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Sunday, September 22, 2013

ISO vs. TAPPI Opacity: What are the differences?

In the Paper Industry, there are two different standards for opacity measurement.  ISO 2471 and TAPPI T425 are the relevant standards here.

The differences between the two are:

White Backing

Opacity is the characteristic ability of a material to hide from view a non-active backing materialWhen reading a book, one prefers to read one page at a time, rather than read all of the pages at once.  Each page must have sufficient opacity to obscure the printing on the subsequent pages.  If the intended use of the paper is to allow the objects placed behind it to be seen, such as glassine, then transmittance measurements should be utilized rather than opacity measurements.  To simulate viewing conditions a ratio means of opacity measurement has been adopted by the paper industry and has been used for many years.

ISO (Printing Opacity) =  R0 / R

TAPPI (Contrast Ratio) = R0 / R0.89 

Differences in the measurements can be seen here. 


ISO 2471 utilizes the diffuse illumination and 0° viewing geometry (d/0°) which is the same as the ISO Brightness geometry.  TAPPI T425 uses 15° illumination and diffuse viewing (15°/d) originally developed by Bausch & Lomb in the 1930's.

Both methods use a contrast between the sheet to be measured backed with a black backing (R0) and the same sheet backed with 'white'. The difference is what each uses as the 'white' backing.  ISO 2471 uses an infinite pad (R) as the white backing.  TAPPI T425 uses an 89% white body backing (R0.89).

ISO 2471 specifies a response of YC , which has an effective wavelength of 557 nm.  In TAPPI T425, the specified response is YA , which has an effective wavelength of 572 nm.  Unlike brightness, which is measured in the blue portion of the spectrum, opacity is predominately measured in the green or greenish yellow portion of the spectrum with some response throughout the entire visible spectrum.  The objective is to measure opacity using a spectral response that correlates closely with human observation.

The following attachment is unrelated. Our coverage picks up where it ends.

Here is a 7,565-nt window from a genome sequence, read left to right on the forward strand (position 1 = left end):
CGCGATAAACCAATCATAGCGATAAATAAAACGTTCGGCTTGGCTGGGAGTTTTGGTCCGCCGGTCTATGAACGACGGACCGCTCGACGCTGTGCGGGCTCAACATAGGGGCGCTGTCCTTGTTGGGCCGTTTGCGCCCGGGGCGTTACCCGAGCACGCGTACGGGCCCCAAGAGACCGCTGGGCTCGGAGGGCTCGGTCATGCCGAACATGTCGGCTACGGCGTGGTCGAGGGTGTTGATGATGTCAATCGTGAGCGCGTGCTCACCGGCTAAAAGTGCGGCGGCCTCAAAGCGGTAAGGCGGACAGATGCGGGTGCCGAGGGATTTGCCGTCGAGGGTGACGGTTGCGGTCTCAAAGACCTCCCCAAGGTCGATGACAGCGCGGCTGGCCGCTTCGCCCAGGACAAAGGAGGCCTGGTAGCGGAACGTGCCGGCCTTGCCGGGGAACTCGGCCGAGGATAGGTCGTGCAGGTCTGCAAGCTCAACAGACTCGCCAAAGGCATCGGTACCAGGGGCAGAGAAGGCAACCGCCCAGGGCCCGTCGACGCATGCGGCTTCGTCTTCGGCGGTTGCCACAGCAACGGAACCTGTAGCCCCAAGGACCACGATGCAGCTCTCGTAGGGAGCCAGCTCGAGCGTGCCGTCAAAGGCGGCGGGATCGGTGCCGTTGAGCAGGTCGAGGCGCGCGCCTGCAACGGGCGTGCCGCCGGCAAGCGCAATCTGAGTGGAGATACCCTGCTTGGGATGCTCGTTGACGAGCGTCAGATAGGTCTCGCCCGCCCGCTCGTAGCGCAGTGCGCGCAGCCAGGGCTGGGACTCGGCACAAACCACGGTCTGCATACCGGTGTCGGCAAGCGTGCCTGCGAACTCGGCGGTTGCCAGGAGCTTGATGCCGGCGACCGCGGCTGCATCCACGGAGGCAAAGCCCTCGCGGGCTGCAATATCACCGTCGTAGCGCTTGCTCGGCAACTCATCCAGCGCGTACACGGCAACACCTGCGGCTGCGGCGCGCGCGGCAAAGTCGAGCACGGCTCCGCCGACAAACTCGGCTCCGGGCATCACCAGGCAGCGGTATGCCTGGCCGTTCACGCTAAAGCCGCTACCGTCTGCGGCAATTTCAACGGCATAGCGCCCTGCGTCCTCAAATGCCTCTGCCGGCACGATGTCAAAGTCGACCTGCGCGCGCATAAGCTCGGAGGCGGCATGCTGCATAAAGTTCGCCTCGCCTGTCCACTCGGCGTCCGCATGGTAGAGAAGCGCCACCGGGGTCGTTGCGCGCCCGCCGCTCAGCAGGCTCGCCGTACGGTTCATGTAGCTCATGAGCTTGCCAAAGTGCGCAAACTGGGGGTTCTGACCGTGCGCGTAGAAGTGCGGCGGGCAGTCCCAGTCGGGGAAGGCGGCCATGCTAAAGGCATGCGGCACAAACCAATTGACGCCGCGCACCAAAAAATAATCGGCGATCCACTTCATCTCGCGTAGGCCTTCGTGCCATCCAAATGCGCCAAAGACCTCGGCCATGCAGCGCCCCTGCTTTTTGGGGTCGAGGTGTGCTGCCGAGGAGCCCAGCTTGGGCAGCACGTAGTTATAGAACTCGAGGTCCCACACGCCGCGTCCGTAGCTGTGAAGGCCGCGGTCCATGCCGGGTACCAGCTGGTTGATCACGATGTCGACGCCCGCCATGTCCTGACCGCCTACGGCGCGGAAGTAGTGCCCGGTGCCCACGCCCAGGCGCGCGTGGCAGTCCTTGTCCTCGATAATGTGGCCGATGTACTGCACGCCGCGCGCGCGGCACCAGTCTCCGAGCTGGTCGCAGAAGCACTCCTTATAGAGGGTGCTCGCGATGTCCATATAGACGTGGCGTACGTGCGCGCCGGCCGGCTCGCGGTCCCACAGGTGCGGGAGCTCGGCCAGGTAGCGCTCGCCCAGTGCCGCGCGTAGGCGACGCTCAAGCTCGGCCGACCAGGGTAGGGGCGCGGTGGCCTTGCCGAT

Many of the geometric and spectral variables are less critical for opacity measurements than for brightness and color because opacity is a ratio measurement.  For example if a sample being measured is glossy, nearly the same amount of gloss will be present in the numerator and denominator of the ratio causing most of the gloss effect to be canceled out. Similarly the effect of fluorescence on opacity is minimized by the ratio calculated that is inherent in the determination of opacity.

This is not a full discussion of opacity, but a quick synopsis.  Keep in mind that:

TAPPI Opacity is measured using:
  • Technidyne BNL-3
  • Technidyne PROFILE/Plus TAPPI Opacity
  • Technidyne Model 425
  • Brightimeter Micro S-5

ISO Opacity is measured using:
  • Technidyne Color Touch, Color Touch 2 and PC
  • Technidyne PROFILE/Plus Color Touch
  • Technibrite TB-1 and Micro TB-1C

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